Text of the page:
Another aspect to consider is that Mercurial solves a lot of the user
interface issues surrounding Git, while still providing much of the same
functionality. I think adding a simpler interface to Git would actually
destroy a lot of what sets it apart from other DVCS.
I'm a fan of the Unix philosophy: different tools for different tasks (and
users). Git for power users that want complete control, Mercurial for
casual users that just need a basic versioning system.
While I wouldn't want to deter you from looking into a simpler set of Git
aliases, you should definitely start by studying Mercurial's API.
On Wed, May 29, 2013 at 10:01 AM, Dale R. Worley <wor...@alum.mit.edu>wrote:
> > From: Bráulio Bhavamitra <brauli...@gmail.com>
> > Adding highlevel commands, even though it could be implemented by a
> > simple alias, would put git in another level of user experience and
> > create a new standard for newbie users. What git developers think
> > about this?
> It's a great idea, but beware that doing such a thing is project that
> is much more difficult than it first appears. Here's a bit of an
> Computer-literate people have highly complex mental models of how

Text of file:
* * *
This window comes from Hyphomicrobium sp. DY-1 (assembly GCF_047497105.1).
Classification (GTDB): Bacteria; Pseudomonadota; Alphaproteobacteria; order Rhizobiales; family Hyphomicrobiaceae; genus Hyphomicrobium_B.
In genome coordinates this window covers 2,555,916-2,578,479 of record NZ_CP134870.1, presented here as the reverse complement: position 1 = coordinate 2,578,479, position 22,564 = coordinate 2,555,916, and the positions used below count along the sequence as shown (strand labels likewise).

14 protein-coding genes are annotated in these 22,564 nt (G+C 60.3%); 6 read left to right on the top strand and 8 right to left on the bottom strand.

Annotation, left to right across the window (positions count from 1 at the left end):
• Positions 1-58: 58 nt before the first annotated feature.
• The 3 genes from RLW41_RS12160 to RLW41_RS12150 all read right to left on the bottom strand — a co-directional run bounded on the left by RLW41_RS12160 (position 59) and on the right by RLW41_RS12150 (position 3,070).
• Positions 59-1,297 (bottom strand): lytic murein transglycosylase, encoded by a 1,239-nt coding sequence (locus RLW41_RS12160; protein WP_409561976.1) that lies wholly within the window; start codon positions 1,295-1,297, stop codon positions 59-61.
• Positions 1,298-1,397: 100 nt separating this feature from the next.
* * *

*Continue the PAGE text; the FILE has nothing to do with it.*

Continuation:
> computers and operating systems do what they do, and geekly
> conversation is made up mostly of an exchange and comparison of these
> Users do not want a complex mental model of their dishwasher and
> fiercely resent attempts to instill one. It makes them feel put-down
> for not having one and yet, at the same time, they know they neither
> want nor need one. All they want to know is what to set the knob to.
> They are appliance users and they want the computer to act like an
> appliance. [...]
> As Tim Hunkin points out in his TV series, "The Secret Life of
> Machines," an appliance interface is the most difficult and
> sophisticated interface that can be constructed. To allow people
> accomplish a complex task without possessing a mental model of the
> process is extremely difficult.
> -- "Ask Mr. Protocol" by Michael O'Brien
> It takes deep understanding (both of the tasks to be done and of how
> users think) to produce a user interface that does *not* require deep
> understanding to use.
> As for "What do the developers think?", it's clear (from looking at
> the current user interface) that the developers aren't particularly
> interested in solving that problem. But if you (or a group of people
> you recruit) produce such an interface for Git, it would likely be
> quite popular.
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